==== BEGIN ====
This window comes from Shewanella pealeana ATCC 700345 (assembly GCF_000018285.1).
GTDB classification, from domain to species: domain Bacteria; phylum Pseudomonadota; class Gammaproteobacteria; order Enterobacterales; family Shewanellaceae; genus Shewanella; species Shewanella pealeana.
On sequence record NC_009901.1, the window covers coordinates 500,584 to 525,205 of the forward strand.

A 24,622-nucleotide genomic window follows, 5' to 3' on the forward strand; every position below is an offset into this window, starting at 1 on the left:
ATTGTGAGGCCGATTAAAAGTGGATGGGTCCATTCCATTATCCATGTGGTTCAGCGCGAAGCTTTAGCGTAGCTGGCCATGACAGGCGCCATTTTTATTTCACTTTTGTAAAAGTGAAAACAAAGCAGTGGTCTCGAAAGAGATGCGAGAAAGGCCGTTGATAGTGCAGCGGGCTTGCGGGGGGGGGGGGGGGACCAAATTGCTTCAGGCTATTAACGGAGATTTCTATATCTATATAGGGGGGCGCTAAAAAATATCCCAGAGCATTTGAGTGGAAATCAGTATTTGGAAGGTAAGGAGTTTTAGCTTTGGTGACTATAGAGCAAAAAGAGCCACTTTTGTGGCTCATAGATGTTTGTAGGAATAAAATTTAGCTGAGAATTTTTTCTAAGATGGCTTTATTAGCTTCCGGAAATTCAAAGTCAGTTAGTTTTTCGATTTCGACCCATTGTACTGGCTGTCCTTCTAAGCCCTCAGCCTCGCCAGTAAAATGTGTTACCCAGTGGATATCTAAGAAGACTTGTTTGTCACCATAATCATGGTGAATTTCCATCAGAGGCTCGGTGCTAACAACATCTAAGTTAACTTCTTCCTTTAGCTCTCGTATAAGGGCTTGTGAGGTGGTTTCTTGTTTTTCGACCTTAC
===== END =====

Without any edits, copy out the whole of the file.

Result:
This window comes from Shewanella pealeana ATCC 700345 (assembly GCF_000018285.1).
GTDB classification, from domain to species: domain Bacteria; phylum Pseudomonadota; class Gammaproteobacteria; order Enterobacterales; family Shewanellaceae; genus Shewanella; species Shewanella pealeana.
On sequence record NC_009901.1, the window covers coordinates 500,584 to 525,205 of the forward strand.

A 24,622-nucleotide genomic window follows, 5' to 3' on the forward strand; every position below is an offset into this window, starting at 1 on the left:
ATTGTGAGGCCGATTAAAAGTGGATGGGTCCATTCCATTATCCATGTGGTTCAGCGCGAAGCTTTAGCGTAGCTGGCCATGACAGGCGCCATTTTTATTTCACTTTTGTAAAAGTGAAAACAAAGCAGTGGTCTCGAAAGAGATGCGAGAAAGGCCGTTGATAGTGCAGCGGGCTTGCGGGGGGGGGGGGGGGACCAAATTGCTTCAGGCTATTAACGGAGATTTCTATATCTATATAGGGGGGCGCTAAAAAATATCCCAGAGCATTTGAGTGGAAATCAGTATTTGGAAGGTAAGGAGTTTTAGCTTTGGTGACTATAGAGCAAAAAGAGCCACTTTTGTGGCTCATAGATGTTTGTAGGAATAAAATTTAGCTGAGAATTTTTTCTAAGATGGCTTTATTAGCTTCCGGAAATTCAAAGTCAGTTAGTTTTTCGATTTCGACCCATTGTACTGGCTGTCCTTCTAAGCCCTCAGCCTCGCCAGTAAAATGTGTTACCCAGTGGATATCTAAGAAGACTTGTTTGTCACCATAATCATGGTGAATTTCCATCAGAGGCTCGGTGCTAACAACATCTAAGTTAACTTCTTCCTTTAGCTCTCGTATAAGGGCTTGTGAGGTGGTTTCTTGTTTTTCGACCTTAC